Why Am I Having Pain During Sex?
Common reasons for pain during sex and what you can do about them.
Books, movies, songs, and friends are constantly broadcasting how effortless and mind-blowing sex is. So why doesn’t that seem to be the case for you and your vagina? Why does it hurt when your partner or the cutie you're hooking up with fingers you? Why does everything feel bruised after doggy-style? Why does it feel impossible to even insert a tampon? Is this normal? Is my vagina normal? What even is normal?
Although it’s incredibly common, pain during sex is still an indication that something is wrong.
First, here are the big words:
- Vulvodynia is the term for pain in the vulva or vagina. There’s a huge spectrum of pain—it may be present all the time, just with penetration, or only occur during particular positions or activities.
- Vaginismus is a condition where the muscles around the opening to the vagina contract and make it painful to try to insert anything.
- Dyspareunia is just the big word for “painful sex.” It is very common: almost a third of all vaginas experience pain with sex at some point.
While these conditions are not uncommon, the message that pain during sex is normal and to be expected is a false one. Some people have never experienced pain-free sex, so they just assume it’s part of the package. But, although it’s incredibly common, pain during sex is still an indication that something is wrong.
Pain is our bodies’ way of protecting us—it warns us to stop a damage-causing action, or to get help. Nerves detect potential damage or danger, alert the brain, which then creates the pain sensation. This means that using methods to desensitize the body (like drinking enough to dull the pain, or using numbing creams) will only cause more damage in the long run.
Using methods to desensitize the body (like drinking enough to dull the pain, or using numbing creams) will only cause more damage in the long run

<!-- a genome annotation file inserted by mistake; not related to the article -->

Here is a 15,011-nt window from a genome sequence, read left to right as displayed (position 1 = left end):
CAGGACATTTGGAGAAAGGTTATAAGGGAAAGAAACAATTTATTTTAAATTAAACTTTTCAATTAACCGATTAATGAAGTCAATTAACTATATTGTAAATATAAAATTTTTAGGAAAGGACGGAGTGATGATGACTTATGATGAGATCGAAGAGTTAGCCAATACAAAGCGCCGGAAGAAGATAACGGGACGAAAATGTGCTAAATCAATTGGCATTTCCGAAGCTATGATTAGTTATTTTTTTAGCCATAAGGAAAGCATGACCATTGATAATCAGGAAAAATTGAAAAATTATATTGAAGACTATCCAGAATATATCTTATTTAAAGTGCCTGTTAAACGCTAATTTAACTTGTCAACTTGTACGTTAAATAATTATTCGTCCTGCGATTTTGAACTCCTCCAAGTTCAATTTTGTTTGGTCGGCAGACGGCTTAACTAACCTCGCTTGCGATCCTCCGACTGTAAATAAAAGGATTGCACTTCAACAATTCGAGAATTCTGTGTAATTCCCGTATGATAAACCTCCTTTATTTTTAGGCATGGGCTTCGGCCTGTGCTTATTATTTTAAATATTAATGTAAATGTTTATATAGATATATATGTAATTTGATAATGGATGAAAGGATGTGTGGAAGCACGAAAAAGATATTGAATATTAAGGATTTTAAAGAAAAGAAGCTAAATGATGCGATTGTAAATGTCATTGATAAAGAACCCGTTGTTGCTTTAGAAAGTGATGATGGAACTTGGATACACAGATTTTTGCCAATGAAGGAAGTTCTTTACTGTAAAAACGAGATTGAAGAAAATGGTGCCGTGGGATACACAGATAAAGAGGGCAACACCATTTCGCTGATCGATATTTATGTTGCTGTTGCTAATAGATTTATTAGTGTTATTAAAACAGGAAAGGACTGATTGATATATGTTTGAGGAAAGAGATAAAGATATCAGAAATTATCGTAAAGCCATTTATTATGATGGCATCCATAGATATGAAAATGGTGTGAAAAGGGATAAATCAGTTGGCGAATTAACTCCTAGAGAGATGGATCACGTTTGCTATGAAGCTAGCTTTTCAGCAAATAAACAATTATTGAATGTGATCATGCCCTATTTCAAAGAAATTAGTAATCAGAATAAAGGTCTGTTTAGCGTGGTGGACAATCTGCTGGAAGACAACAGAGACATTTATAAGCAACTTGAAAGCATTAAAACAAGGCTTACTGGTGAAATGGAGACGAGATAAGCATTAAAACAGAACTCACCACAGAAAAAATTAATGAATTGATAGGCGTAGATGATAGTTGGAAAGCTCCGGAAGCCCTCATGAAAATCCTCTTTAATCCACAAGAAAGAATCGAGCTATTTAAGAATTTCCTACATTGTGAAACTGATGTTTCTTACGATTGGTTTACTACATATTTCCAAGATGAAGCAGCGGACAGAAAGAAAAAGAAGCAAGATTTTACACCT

Causes Of Painful Sex
There are many reasons you might be experiencing pain. Here are a few of the most common with some strategies to address them:
Vaginal Dryness Can Cause Pain During Sex
People of all ages can experience vaginal dryness. Stress, hormones, and even some medications can all contribute to dry vaginas. Without enough lubrication, friction in the vagina causes microabrasions/tears which are painful, as well as vulnerable to infection.
- Using a store-bought lube is a first-step! A wet vagina is a happy vagina.
- Sex is more than just penetration, so explore what else feels good. How do you like your clitoris touched? The labia have lots of nerve endings as well, so how can they be touched, stroked, licked, or kissed that make you feel good? Focus on the external before diving inside.
- What’s your emotional state? Are you relaxed, do you feel safe and comfortable with your partner? Do you even want to be having sex? Your body may be letting you know that right now isn’t the right time (so then stop and evaluate, or go back to step 2).
People of all ages can experience vaginal dryness.
Vaginismus: Overly Tight Vaginal Muscles
Vaginismus is a condition in which muscles at the entrance of the vagina contract, rather than expand, making penetration painful or impossible. There are two types of this condition: Primary vaginismus means that penetration has always been painful, while secondary vaginismus develops later, often as a result of trauma. It’s a good idea to find a doctor who understands this condition. Advocate for yourself! Many doctors don’t understand vaginal pain, so don’t settle for being dismissed.